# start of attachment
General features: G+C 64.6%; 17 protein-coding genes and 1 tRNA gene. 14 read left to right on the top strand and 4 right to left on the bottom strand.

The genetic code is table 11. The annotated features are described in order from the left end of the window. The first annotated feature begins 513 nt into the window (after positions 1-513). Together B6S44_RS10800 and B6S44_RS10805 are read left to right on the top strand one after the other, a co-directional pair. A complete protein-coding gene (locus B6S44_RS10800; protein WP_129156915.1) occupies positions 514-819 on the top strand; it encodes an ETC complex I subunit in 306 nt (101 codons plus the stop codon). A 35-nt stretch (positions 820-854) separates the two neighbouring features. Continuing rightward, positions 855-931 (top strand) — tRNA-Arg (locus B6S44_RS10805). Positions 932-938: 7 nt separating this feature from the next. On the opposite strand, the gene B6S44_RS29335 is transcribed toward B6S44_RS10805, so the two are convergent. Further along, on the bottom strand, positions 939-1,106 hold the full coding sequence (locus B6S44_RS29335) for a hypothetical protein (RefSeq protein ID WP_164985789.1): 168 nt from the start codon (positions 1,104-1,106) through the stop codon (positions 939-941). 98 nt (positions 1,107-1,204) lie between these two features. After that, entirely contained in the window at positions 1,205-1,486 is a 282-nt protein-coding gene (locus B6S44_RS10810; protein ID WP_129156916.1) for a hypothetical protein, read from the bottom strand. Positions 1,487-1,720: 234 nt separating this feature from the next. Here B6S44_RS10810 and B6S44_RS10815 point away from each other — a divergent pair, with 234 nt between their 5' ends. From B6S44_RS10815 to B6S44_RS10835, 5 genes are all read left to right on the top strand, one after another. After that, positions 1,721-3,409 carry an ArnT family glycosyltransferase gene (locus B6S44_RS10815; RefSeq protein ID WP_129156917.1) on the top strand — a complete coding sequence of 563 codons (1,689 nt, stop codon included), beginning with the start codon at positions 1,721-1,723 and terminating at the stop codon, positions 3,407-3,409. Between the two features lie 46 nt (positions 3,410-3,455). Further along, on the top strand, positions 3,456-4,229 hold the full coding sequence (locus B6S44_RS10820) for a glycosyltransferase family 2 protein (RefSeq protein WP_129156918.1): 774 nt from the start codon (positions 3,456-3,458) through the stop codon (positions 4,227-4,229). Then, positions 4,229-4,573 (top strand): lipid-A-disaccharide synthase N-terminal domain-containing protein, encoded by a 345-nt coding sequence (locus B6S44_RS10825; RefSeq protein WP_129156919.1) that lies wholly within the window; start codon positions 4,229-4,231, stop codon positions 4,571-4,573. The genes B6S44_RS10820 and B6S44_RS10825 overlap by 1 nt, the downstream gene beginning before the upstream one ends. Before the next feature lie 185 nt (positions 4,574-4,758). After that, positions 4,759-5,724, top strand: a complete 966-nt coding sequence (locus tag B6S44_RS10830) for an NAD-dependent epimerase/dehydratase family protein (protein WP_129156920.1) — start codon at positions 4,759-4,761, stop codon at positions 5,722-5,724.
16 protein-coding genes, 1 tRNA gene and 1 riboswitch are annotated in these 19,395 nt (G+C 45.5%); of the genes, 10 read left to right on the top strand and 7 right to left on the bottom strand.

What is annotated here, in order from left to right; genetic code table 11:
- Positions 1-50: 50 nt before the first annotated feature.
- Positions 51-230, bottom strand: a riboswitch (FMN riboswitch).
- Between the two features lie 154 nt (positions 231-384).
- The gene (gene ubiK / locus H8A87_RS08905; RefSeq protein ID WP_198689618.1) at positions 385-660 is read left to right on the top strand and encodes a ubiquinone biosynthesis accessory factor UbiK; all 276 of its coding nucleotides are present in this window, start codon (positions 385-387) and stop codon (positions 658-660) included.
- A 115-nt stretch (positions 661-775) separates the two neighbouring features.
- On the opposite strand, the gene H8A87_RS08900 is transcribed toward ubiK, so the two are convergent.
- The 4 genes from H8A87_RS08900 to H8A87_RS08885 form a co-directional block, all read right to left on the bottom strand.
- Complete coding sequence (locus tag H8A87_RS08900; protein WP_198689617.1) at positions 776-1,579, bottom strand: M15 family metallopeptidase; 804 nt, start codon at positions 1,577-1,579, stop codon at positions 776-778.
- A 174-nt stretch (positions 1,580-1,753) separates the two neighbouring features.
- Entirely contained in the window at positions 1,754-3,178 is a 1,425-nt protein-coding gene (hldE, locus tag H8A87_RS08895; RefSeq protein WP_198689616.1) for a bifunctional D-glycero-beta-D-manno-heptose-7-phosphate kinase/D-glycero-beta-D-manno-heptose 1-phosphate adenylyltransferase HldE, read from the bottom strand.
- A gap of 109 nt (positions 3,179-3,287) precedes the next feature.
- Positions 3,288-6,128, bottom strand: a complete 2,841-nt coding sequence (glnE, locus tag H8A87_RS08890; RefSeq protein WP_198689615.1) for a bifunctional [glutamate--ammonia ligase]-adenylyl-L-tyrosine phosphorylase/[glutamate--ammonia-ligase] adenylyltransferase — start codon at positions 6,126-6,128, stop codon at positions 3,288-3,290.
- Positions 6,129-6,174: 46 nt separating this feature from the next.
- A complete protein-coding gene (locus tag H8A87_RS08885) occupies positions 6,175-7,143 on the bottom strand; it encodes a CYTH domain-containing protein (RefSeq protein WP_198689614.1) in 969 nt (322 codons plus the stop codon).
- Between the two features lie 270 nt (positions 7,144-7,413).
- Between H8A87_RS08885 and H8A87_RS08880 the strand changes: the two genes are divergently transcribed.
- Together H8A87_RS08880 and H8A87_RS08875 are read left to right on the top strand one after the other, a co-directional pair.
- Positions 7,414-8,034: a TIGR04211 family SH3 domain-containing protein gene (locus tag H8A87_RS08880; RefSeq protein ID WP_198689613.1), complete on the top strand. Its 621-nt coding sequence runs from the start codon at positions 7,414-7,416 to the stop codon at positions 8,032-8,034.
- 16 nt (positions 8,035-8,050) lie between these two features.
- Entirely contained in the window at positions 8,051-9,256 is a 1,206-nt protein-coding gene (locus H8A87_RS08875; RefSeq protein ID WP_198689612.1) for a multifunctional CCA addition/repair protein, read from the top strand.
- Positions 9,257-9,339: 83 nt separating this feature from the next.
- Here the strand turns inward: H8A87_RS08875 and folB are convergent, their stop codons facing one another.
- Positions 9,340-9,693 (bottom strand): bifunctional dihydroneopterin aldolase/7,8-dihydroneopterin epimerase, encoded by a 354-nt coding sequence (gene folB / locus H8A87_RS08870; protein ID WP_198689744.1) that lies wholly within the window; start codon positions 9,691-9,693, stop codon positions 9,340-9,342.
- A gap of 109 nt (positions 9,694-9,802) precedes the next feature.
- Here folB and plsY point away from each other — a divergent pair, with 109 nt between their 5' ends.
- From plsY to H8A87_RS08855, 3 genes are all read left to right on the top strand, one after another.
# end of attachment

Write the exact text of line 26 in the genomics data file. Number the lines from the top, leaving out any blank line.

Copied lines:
- Here the strand turns inward: H8A87_RS08875 and folB are convergent, their stop codons facing one another.